Top positive review
on 27 September 2016
Well written and engaging. Simpson was clearly a cut above (no pun) his contemporaries and was obviously a front-runner in his discipline. The book shows how rudimentary the field of Pathology was at the time, and apart from a few novel tests for blood grouping and the like, the methodology was still fairly crude.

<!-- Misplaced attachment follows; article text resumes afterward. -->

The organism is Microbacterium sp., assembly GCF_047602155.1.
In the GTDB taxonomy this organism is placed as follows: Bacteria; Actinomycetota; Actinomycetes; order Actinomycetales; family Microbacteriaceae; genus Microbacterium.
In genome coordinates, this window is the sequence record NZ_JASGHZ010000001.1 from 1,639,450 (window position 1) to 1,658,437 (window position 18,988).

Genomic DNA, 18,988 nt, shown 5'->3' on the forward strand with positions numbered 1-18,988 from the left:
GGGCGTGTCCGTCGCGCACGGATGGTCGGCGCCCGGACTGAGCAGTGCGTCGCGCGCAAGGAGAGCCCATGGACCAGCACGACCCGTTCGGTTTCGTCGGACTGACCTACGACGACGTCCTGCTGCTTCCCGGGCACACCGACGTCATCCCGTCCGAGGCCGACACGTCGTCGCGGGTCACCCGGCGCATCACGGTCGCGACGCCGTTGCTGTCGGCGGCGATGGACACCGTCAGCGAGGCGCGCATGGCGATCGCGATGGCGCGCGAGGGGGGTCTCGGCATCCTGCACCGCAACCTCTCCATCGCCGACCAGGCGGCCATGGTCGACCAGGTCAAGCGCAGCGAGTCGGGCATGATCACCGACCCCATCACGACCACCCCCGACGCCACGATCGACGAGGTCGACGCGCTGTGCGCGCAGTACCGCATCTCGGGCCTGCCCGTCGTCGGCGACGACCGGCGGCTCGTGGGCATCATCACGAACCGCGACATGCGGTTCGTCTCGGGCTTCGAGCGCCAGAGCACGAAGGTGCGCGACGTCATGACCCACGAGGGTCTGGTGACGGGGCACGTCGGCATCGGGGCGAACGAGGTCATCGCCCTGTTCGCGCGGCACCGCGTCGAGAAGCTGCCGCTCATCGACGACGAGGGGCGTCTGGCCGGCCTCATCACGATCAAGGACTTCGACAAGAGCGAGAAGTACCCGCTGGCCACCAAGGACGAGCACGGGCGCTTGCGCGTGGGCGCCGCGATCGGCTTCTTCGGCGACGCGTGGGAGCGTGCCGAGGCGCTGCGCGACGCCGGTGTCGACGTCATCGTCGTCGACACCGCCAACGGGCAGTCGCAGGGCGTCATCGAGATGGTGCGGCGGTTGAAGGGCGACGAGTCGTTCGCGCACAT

Simpson illustrates some contempt for several of his more ham-fisted peers, which appears to be based more on personality differences than professional ineptitude. The man obviously did not suffer fools.
Also worth reading is his secretary's account of some if his cases. Molly Lefebure's book Murder on the home front' illustrates her sincere partisanship for Simpson but also gives her own accounts of some notable cases. Both of these books are worth a read for those with a sense of history.